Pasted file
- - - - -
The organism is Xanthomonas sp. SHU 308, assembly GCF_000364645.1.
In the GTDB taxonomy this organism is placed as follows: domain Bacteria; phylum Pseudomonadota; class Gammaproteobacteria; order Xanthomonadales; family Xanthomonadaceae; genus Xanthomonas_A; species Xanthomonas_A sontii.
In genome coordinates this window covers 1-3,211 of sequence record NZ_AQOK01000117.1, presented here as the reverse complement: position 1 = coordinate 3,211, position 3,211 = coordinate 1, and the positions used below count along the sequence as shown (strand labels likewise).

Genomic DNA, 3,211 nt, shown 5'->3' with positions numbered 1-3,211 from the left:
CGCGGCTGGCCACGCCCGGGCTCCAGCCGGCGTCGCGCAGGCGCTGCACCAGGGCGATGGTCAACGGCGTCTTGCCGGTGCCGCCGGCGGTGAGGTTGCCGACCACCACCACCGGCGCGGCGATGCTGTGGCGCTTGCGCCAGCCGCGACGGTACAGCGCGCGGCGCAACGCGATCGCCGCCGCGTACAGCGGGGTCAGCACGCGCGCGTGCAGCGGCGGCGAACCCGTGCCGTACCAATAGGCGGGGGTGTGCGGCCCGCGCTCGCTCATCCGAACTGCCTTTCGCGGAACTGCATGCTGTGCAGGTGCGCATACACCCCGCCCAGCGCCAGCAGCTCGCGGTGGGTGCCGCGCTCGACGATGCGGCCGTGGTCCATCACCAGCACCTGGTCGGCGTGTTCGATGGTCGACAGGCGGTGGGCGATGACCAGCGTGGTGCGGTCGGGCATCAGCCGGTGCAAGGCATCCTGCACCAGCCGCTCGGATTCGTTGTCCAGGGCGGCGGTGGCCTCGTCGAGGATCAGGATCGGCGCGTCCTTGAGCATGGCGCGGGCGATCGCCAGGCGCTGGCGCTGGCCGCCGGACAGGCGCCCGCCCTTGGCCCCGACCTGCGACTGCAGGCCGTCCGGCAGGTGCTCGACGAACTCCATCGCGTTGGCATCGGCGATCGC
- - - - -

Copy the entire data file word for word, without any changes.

The organism is Xanthomonas sp. SHU 308, assembly GCF_000364645.1.
In the GTDB taxonomy this organism is placed as follows: domain Bacteria; phylum Pseudomonadota; class Gammaproteobacteria; order Xanthomonadales; family Xanthomonadaceae; genus Xanthomonas_A; species Xanthomonas_A sontii.
In genome coordinates this window covers 1-3,211 of sequence record NZ_AQOK01000117.1, presented here as the reverse complement: position 1 = coordinate 3,211, position 3,211 = coordinate 1, and the positions used below count along the sequence as shown (strand labels likewise).

Genomic DNA, 3,211 nt, shown 5'->3' with positions numbered 1-3,211 from the left:
CGCGGCTGGCCACGCCCGGGCTCCAGCCGGCGTCGCGCAGGCGCTGCACCAGGGCGATGGTCAACGGCGTCTTGCCGGTGCCGCCGGCGGTGAGGTTGCCGACCACCACCACCGGCGCGGCGATGCTGTGGCGCTTGCGCCAGCCGCGACGGTACAGCGCGCGGCGCAACGCGATCGCCGCCGCGTACAGCGGGGTCAGCACGCGCGCGTGCAGCGGCGGCGAACCCGTGCCGTACCAATAGGCGGGGGTGTGCGGCCCGCGCTCGCTCATCCGAACTGCCTTTCGCGGAACTGCATGCTGTGCAGGTGCGCATACACCCCGCCCAGCGCCAGCAGCTCGCGGTGGGTGCCGCGCTCGACGATGCGGCCGTGGTCCATCACCAGCACCTGGTCGGCGTGTTCGATGGTCGACAGGCGGTGGGCGATGACCAGCGTGGTGCGGTCGGGCATCAGCCGGTGCAAGGCATCCTGCACCAGCCGCTCGGATTCGTTGTCCAGGGCGGCGGTGGCCTCGTCGAGGATCAGGATCGGCGCGTCCTTGAGCATGGCGCGGGCGATCGCCAGGCGCTGGCGCTGGCCGCCGGACAGGCGCCCGCCCTTGGCCCCGACCTGCGACTGCAGGCCGTCCGGCAGGTGCTCGACGAACTCCATCGCGTTGGCATCGGCGATCGC